Thursday, March 18, 2010
Wo Peng at Macpherson - Makansutra Dinner March 2010
Crispy Fish Skin Hong Kong style - deep-fried eel skin accompanied with a superior stock dip (see bowl behind). The crackling fish skin is addictive enough on its own, but when infused with the tasty stock (let it soak a couple of seconds), it's a completely new sensation. Muted crispiness with a burst of savoury soup.
Cold Japanese Cucumber with Century Egg - this super-garlicky appetiser could be the best insurance against vampires, which may cause teenage girls to avoid this. It's quite salty, so mix it well with the cucumbers before eating.
Fried Prawns with Pepper & Salt - big, juicy crystal prawns coated with crispy bits, chopped garlic, spring onions and chillies. More salt than pepper here, but no complaints.
Smoked Golden Snapper Fish - incredibly rich and amazing smoked flavours! The smoky pungence comes through well but is not overpowering. The crisped exterior also lent texture to the tender flesh.
The fish is served with a very complementary sweet-sour spicy sauce, which I loved (it's spicy!). But you can also enjoy the fish on its own, to best savour the beautiful smoked flavours.
Blanched Live Clams in Superior Stock - clams so very fresh and tasty, soaking in a beautifully light broth. The plenitude of onions, spring onions and chives lent sweet fragrance to the very comforting stock. I'm glad they added tanghoon (clear vermicelli) to soak up the goodness. I drank it all off my plate.
Braised Pig Trotter with Mushrooms in Oyster Sauce - I was blown away by how tender and flavourful the meat was. The pieces hold their shape just long enough to make its way into your mouth, where it melts into divine succulence. I nearly wanted to order an extra portion to take home! Definitely one of the best pork trotters I've ever had.
At this point in time, one of the organisers Andrew took Ivan, Cheryl and I into the kitchen for a tour (ack, we missed out LeRoy who was in the other room!). I was honoured to meet Chef Julian Tam (far left), who has built up quite a reputation for superb culinary skills in Singapore and Guangzhou, China. He seems an affable, down-to-earth and soft-spoken man with no airs or pretensions.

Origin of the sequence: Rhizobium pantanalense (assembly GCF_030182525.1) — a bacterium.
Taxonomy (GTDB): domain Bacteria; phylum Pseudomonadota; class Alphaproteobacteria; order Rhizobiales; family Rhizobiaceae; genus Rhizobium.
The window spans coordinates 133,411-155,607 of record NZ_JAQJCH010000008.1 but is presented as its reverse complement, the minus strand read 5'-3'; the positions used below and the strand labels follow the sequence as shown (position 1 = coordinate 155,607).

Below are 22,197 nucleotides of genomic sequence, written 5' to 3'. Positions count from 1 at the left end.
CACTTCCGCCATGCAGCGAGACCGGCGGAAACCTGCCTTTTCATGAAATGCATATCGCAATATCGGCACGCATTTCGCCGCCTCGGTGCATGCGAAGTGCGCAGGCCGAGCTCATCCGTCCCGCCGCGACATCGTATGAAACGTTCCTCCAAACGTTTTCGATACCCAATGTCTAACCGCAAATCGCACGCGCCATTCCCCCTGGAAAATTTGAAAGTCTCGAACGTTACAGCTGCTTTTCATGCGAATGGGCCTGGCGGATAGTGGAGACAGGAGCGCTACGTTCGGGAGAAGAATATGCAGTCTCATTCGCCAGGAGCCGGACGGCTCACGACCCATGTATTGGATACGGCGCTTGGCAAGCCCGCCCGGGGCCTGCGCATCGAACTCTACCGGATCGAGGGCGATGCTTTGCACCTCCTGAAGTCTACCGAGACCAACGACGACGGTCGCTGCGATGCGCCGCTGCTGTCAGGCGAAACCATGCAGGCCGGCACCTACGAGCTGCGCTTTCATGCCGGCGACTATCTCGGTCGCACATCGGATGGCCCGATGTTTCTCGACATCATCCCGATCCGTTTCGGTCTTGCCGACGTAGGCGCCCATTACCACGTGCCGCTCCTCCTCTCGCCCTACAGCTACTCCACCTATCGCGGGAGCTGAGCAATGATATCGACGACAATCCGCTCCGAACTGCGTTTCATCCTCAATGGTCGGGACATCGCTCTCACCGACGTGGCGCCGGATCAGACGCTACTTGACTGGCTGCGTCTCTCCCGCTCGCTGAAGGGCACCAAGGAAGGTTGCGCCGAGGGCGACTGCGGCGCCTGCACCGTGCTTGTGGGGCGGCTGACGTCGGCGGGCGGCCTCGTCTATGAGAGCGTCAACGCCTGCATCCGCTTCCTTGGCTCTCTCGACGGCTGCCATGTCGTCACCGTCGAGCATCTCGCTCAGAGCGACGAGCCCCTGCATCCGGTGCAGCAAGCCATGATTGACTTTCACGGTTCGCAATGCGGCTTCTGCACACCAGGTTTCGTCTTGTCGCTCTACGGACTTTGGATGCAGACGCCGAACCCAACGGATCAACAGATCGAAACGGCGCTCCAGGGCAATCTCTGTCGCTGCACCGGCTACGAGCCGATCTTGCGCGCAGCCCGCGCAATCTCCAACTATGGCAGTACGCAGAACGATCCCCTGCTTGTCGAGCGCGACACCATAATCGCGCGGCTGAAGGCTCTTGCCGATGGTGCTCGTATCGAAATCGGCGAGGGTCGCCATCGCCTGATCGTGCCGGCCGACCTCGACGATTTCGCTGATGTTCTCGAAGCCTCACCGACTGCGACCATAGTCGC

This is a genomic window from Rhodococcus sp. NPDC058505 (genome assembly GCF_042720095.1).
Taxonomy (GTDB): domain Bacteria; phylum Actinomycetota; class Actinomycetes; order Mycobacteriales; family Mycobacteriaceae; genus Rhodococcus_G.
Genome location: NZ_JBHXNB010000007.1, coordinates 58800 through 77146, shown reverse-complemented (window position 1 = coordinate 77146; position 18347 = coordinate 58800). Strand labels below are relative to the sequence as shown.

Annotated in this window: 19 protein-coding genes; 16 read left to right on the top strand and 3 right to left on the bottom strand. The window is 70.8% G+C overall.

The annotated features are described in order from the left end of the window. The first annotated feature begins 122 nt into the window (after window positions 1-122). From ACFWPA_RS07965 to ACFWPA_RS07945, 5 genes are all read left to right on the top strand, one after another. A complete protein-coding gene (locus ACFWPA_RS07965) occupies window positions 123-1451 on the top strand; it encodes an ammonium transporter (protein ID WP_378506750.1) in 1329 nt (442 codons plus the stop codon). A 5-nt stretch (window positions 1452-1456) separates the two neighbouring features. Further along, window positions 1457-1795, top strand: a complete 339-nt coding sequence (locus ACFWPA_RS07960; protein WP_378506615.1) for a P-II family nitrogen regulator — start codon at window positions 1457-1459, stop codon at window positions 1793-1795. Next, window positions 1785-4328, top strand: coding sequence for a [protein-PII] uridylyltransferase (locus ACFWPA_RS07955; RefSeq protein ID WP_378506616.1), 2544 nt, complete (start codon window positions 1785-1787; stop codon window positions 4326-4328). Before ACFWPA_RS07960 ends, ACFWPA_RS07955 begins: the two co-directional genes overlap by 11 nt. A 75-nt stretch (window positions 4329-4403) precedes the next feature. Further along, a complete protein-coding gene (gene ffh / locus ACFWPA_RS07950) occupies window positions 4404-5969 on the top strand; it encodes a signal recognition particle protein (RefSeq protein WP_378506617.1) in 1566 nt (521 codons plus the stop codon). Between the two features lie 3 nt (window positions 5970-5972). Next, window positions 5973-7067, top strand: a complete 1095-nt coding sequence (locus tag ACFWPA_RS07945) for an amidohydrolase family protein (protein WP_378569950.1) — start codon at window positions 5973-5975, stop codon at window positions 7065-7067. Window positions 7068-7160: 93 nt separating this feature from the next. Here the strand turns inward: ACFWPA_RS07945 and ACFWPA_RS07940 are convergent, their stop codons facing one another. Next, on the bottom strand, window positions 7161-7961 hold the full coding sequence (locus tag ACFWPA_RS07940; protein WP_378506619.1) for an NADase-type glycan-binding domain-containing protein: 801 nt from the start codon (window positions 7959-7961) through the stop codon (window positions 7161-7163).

It's a small space in the galley, as is typical of most Chinese kitchens, but efficient and fast-paced. I am always amazed at how humble little spaces can churn out such delicious things.
Look at the charcoal-grilled geese just glistening and beckoning! We had to stop our caveman instincts from making us grab and chomp on these immediately. So, back to our seats as these birds (specially flown in from Taiwan) got sliced up and served.
Charcoal-Grilled Goose - this is nothing short of a masterpiece. There were smoked flavours in this (especially the thigh areas) that made it taste like high-end ham. Interestingly, this goose comes with gravy - a well-spiced and savoury concoction that enhanced the smoky richness of the meat.
Stir-fried Vegetables with Lotus Root and Bamboo Pith - the vegetables were blanched just right, retaining that coveted crisp, crunchy texture. At first, I thought this was the most nondescript dish of the evening, but the superb taste of the gravy came through later. It was quite stunning and I wished there was more (or at least that more that coated the vegetables). The spongy bamboo pith was the most absorbent and soaked up the most gravy, making it extra tasty.
Fried Seafood Mee Sua - I think this delicate-tasting dish may have suffered waiting in the wings a little. By the time it was portioned out, it tasted a little cold and soggy. Loved the generous portions of crisp, large prawns though.
Panfried Red Bean Pancakes - the flaky pastry here is a little thick and doughy, but the smooth red bean paste within makes it a satisfactory dessert nonetheless.
It's been said that Wo Peng has so many good offerings, it's hard to identify their "signature" dishes. Many of the dishes are also not on the menu, so feel free to ask if they can whip up a specific item. You could also ask them to tailor some dishes to your budget (and preferences), based on the day's freshest ingredients. Generally, the food will not disappoint. However, note that Wo Peng does not serve the typical "flavours-in-your-face" cze-char. Chef Julian is not heavy-handed with sauces and instead seeks a finer balance of flavours.
Decor here is modestly no-frills (hey, we're all here for the food). But it's certainly cosy and comfortable enough for dinners big or small. The restaurant now occupies two shophouse units. Look out for the brightly lit signboard. However, parking is infamously difficult along Macpherson Road, so take advantage of the free valet parking service in front of the restaurant.
Warmest appreciation to the Makansutra organising team, especially Andrew and Tony, for arranging these delicious dinners month after month.
WO PENG RESTAURANT
476 Macpherson Road
Tel: 6747 9892 (reservations strongly recommended)
Open daily 11am - 3pm; 6pm - 10pm
Posted 1:19 PM